Merck KGaA suffers setback on cancer drug

German pharmaceuticals maker Merck KGaA said Thursday that phase III clinical trials of its gastric cancer drug Erbitux had shown no benefits for patients.

The trials found that in combination with standard chemotherapy, did not extend "the length of time that patients live without their disease getting worse," Merck KGaA said in a statement.

"We are disappointed that the ... trial did not show a benefit for patients with advanced gastric cancer when Erbitux was added to standard chemotherapy," said Florian Lordick, in charge of the clinical trials.

"Understandably, these results are disappointing for patients with advanced , and as a company we will continue to invest in oncology research and development to find new treatments for these diseases," said Merck's head of drug development, Annalisa Jenkins.

The results would not alter the proven utility of Erbitux in its already approved indications for metastatic and , Merck KGaA said.

The news hit Merck KGaA shares which were showing a loss of 0.38 percent at 79.65 euros in mid-morning trade on the Frankfurt stock exchange in a generally firmer market.

Related Stories

Merck says US rejects its MS drug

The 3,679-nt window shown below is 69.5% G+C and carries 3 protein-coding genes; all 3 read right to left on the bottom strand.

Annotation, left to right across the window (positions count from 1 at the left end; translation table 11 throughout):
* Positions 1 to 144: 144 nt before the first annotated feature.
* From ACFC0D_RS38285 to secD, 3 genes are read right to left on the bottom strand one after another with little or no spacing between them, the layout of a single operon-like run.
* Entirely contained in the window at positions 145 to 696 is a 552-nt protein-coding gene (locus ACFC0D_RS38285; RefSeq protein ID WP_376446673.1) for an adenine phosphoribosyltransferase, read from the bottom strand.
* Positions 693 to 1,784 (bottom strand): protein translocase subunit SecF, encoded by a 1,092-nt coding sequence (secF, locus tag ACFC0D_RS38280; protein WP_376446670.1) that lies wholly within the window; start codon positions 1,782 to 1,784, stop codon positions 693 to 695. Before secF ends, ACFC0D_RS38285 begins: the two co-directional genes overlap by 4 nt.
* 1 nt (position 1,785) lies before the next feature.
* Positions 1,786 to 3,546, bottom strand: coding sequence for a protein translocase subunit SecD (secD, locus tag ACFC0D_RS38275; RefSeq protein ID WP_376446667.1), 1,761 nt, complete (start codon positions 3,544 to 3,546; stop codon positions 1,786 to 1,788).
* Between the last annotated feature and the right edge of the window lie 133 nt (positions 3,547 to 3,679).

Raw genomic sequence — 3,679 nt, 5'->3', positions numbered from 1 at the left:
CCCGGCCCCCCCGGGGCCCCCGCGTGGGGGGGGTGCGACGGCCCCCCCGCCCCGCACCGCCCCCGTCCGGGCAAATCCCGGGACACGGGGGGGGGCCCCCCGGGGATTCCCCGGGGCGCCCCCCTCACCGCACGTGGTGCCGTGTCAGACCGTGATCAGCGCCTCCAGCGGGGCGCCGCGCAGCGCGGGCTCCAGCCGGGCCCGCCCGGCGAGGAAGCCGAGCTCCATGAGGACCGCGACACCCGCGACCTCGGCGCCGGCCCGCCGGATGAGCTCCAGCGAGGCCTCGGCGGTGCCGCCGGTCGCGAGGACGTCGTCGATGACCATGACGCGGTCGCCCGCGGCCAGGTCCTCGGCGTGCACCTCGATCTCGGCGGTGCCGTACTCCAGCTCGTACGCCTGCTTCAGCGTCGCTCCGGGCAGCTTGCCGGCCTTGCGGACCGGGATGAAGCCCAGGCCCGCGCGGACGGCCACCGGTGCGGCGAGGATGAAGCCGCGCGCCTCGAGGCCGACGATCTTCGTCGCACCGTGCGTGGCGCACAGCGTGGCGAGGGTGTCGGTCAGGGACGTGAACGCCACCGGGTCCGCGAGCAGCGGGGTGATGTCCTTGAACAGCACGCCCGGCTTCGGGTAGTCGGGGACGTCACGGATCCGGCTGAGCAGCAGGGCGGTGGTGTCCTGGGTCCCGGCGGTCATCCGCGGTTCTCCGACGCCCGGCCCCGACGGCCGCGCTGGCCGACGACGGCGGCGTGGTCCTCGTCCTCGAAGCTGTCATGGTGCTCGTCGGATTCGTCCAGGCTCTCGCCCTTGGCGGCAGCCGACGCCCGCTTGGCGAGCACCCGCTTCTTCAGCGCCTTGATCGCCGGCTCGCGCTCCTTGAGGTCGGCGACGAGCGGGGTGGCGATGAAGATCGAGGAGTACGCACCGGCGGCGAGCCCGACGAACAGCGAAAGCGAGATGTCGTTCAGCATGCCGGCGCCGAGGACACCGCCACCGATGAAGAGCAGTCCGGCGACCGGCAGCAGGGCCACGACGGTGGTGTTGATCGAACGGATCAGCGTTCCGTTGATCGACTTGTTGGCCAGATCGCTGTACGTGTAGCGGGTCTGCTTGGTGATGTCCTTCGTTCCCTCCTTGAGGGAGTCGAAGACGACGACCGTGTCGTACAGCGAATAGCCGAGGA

date Mar 02, 2011

German pharmaceutical group Merck KgaA said Wednesday that the US Food and Drug Administration (FDA) has refused to approve use of its multiple sclerosis treatment Cladribine.

Facebook sidelines contested Merck profile page

date Nov 29, 2011

Facebook will sideline a Merck page at the social network until a pair of US and German companies work out which one gets the online address, a source familiar with the matter told AFP.

Novel 4-drug combination proves safe for lung cancer treatment

date Nov 13, 2008

The four drug-combination of carboplatin and paclitaxel, with the targeted therapies bevacizumab (Avastin) and cetuximab (Erbitux), is safe and may improve survival for patients with advanced lung cancer, according to a cooperative ...

Recommended for you

Diagnosing cancer with help from bacteria

date 2 hours ago

Engineers at MIT and the University of California at San Diego (UCSD) have devised a new way to detect cancer that has spread to the liver, by enlisting help from probiotics—beneficial bacteria similar to ...

Scientists identify key to preventing secondary cancers

date 3 hours ago

Leading scientists from the University of Sheffield and University of Copenhagen have identified a possible key to preventing secondary cancers in breast cancer patients, after discovering an enzyme which ...

User comments

Please sign in to add a comment. Registration is free, and takes less than a minute. Read more

Click here to reset your password.
Sign in to get notified via email when new comments are made.